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Etymology 1[edit]

Clipping of sleuthhound.


sleuth (plural sleuths)

  1. A detective.
    Synonyms: detective, gumshoe, investigator, dick, private eye
    • 1908, Edith Van Dyne (Frank L. Baum), Aunt Jane’s Nieces at Millville
      Do ye want me to become a sleuth, or engage detectives to track the objects of your erroneous philanthropy?
    • 2021 June 23, Carl Zimmer, quoting Michael Worobey, “Scientist Finds Early Virus Sequences That Had Been Mysteriously Deleted”, in The New York Times[1], →ISSN:
      “This is a great piece of sleuth work for sure, and it significantly advances efforts to understand the origin of SARS-CoV-2,” said Michael Worobey, an evolutionary biologist at the University of Arizona who was not involved in the study.
  2. (archaic) A sleuthhound; a bloodhound.
  3. (obsolete) An animal’s trail or track.
Derived terms[edit]


sleuth (third-person singular simple present sleuths, present participle sleuthing, simple past and past participle sleuthed)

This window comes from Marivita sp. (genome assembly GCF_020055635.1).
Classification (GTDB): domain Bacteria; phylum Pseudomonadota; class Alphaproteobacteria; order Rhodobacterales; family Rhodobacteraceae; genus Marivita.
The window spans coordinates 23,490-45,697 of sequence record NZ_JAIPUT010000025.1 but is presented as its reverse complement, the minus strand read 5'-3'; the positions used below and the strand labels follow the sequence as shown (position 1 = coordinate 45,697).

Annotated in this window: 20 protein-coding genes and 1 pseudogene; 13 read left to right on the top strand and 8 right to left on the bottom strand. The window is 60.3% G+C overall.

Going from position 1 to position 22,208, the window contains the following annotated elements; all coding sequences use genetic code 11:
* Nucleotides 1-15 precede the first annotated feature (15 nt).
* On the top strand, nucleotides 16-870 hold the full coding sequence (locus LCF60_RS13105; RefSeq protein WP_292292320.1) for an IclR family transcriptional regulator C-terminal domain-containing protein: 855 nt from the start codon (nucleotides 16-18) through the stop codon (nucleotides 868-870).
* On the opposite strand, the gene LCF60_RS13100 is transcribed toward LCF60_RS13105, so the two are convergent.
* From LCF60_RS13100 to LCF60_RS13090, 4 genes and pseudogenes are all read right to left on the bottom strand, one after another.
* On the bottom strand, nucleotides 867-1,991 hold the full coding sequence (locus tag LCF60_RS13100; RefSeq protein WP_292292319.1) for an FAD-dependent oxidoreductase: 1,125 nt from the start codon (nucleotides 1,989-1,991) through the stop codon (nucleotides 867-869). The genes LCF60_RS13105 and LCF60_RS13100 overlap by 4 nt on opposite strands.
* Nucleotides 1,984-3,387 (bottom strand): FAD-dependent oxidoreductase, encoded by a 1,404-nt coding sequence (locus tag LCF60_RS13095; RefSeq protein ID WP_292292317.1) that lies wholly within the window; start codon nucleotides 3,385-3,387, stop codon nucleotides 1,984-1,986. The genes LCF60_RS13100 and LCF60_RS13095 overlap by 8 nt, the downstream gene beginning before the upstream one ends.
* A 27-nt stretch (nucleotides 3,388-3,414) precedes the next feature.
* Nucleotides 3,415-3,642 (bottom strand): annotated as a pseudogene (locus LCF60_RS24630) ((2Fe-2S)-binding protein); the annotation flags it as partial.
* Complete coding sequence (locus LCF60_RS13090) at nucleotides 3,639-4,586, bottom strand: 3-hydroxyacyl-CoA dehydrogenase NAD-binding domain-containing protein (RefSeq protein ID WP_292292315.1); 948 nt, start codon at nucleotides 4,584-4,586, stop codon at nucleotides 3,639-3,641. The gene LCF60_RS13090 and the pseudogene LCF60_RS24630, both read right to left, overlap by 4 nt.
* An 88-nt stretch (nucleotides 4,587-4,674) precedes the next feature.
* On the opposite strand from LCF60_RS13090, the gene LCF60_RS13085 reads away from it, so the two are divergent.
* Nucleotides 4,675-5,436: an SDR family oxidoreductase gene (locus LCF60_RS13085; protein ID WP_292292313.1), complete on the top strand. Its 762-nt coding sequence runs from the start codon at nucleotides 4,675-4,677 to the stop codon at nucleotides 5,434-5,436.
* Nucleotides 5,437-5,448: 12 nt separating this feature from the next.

1. (intransitive, transitive) To act as a detective; to try to discover who committed a crime, or, more generally, to solve a mystery.
    • 1922, Agatha Christie, The Secret Adversary:
      We must discover where he lives, what he does — sleuth him, in fact!

Etymology 2[edit]

From Old English slǣwþ, corresponding to slow + -th.


sleuth (plural sleuths)

  1. (obsolete, uncountable) Slowness; laziness, sloth.
    Synonyms: idleness, inertia, laziness, lethargy, sloth, slothfulness
  2. (rare, collective) A group of bears.
    Synonym: sloth
    • 1961, Noel Perrin, A Passport Secretly Green, page 89:
      As quietly as if I were practicing to join a sleuth of bears, I crept out the door and went on home, eventually winding up in the garage…
    • 1995, Bobbie Ann Mason, The Girl Sleuth, page 13:
      If these dainty adventurers weren’t being chased by a sleuth of bears or bogeys, they were being captured by Gypsies or thieves.
    • 2007, Elinor DeWire, The Lightkeepers’ Menagerie: Stories of Animals at Lighthouses, page 200:
      From the darkness came the howls of routs of wolves and bands of coyotes, the rumbling growls of a sleuth of bears or the bugles of a gang of elk.

See also[edit]